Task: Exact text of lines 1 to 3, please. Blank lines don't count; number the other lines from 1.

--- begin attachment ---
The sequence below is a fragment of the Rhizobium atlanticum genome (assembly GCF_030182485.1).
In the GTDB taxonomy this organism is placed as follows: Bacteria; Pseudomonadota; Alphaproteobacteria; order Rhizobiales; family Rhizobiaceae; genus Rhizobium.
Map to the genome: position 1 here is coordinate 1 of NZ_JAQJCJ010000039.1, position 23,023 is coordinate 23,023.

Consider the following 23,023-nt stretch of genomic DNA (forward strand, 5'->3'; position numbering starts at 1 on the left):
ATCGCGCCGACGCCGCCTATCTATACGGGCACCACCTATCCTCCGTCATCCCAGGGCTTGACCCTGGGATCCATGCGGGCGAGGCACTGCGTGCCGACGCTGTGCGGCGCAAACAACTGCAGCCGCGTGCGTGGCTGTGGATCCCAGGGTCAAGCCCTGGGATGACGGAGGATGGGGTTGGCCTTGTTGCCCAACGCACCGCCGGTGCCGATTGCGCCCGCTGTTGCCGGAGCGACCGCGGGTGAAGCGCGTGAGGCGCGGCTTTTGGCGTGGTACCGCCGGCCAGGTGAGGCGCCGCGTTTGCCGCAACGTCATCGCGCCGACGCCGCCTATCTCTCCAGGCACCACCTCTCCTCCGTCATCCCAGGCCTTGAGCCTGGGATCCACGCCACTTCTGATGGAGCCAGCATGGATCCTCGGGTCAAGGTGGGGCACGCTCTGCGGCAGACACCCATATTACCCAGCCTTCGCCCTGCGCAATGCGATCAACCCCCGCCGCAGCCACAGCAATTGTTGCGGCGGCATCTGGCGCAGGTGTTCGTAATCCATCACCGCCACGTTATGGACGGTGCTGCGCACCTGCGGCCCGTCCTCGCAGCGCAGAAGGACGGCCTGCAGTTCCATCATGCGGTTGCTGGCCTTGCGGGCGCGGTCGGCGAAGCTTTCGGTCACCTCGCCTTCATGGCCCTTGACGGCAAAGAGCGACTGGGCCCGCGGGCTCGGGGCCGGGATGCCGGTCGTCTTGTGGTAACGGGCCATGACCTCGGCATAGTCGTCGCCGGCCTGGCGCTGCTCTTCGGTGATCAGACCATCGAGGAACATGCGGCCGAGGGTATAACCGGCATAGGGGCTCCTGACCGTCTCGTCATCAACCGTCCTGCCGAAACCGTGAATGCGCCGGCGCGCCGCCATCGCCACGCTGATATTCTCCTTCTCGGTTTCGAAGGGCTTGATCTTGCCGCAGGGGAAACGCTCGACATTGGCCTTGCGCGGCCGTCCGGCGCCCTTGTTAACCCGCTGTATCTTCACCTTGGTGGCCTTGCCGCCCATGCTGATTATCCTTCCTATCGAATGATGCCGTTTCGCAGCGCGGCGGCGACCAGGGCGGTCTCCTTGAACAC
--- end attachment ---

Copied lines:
The sequence below is a fragment of the Rhizobium atlanticum genome (assembly GCF_030182485.1).
In the GTDB taxonomy this organism is placed as follows: Bacteria; Pseudomonadota; Alphaproteobacteria; order Rhizobiales; family Rhizobiaceae; genus Rhizobium.
Map to the genome: position 1 here is coordinate 1 of NZ_JAQJCJ010000039.1, position 23,023 is coordinate 23,023.